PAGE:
Often the interests and styles of theater critics and film critics overlap, but in a good way, so that practitioners of both disciplines can learn from each other. Cinecultist grew up, like many current critics, reading Pauline Kael in the New Yorker but also voraciously consumed the theater reviews by Dorothy Parker. Catty and witty queens can be appreciated all around for their ability to entertain and persuade whether they're writing about the stage or screen.
In this interview on mediabistro today, the Times's chief theater critic Ben Brantley touches on the intersection between film and theater writing. He has particular experience in this, having written about film for Elle (yes, fashion mags also can have good critics on their staffs) before writing for the New Yorker and then the Times. Bentley makes an interesting comment about the way that people lament the loss of a "golden age" of an art form, but really we remember things selectively. Arts industries usually put out crud and genius at the same time. It is all business as usual. This is equally true of filmmaking and theater productions. (But that still doesn't mean that CC has any plans to go see Hairspray.)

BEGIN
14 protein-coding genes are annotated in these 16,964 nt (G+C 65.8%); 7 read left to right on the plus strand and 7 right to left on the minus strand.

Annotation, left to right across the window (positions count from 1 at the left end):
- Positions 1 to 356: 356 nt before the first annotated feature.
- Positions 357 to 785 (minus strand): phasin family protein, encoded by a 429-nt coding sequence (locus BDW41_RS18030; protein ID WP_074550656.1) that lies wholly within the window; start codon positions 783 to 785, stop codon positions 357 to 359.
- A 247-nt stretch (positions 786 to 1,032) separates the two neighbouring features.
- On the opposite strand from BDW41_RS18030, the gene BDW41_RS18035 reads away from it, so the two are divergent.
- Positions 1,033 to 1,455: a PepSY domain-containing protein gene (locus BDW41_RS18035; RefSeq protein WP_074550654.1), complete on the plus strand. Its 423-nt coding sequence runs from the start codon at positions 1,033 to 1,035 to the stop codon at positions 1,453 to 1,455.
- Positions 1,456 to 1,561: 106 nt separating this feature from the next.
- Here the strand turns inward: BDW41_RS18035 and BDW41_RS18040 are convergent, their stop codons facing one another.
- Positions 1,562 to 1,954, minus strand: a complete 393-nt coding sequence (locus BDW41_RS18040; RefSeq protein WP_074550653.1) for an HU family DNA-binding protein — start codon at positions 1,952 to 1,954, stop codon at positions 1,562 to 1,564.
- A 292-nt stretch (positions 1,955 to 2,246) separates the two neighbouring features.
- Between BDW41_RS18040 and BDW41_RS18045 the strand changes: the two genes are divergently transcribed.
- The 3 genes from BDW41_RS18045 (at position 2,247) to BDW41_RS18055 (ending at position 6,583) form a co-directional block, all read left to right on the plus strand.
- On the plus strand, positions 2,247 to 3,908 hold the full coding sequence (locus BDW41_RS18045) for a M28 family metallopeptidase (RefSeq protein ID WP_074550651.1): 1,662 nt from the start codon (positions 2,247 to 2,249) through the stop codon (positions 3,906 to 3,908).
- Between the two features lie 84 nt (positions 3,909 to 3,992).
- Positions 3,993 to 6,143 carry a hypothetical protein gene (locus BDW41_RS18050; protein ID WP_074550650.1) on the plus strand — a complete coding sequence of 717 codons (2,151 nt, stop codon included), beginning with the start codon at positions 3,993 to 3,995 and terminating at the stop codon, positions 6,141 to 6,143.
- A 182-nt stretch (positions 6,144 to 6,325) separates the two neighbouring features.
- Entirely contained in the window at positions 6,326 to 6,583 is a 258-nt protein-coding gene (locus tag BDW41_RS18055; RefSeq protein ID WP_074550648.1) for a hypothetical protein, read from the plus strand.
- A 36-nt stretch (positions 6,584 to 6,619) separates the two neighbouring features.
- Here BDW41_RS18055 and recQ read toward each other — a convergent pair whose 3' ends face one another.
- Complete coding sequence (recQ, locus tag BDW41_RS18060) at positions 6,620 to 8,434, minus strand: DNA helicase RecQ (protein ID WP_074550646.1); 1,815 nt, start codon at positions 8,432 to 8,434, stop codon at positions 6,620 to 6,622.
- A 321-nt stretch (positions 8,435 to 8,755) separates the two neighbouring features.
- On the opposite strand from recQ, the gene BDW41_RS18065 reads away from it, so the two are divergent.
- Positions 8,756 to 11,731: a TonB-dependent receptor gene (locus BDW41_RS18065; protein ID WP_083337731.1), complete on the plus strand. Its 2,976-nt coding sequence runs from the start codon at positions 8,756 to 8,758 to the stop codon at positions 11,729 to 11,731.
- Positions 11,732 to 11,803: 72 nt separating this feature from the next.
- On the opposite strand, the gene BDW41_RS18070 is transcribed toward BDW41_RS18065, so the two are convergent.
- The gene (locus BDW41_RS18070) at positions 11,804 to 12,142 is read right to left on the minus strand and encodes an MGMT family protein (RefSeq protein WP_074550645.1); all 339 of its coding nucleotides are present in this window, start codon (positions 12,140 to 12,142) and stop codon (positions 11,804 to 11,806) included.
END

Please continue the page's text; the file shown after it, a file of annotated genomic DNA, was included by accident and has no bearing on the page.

"Broadway of late has certainly pandered out of a sense of desperation more than it used to, but if you look back to the theater reviews of the turn of the 20th century, you'll find a lot of the complaints made about Broadway then that are also being made today—that the shows we see are basically circuses or mere displays of technology. The so-called golden era of Broadway was actually pretty short-lived. We are always lamenting its decline and saying it is no good now, but I don't necessarily think that is anything new. Theater in general is certainly less glamorous than when I first came to New York as a kid, but I am also looking at it through adult eyes. I sit through some bad stuff, but when I get to sit through some of the good stuff, it is still rewarding like nothing else."Posted by karen at June 17, 2003 12:35 PM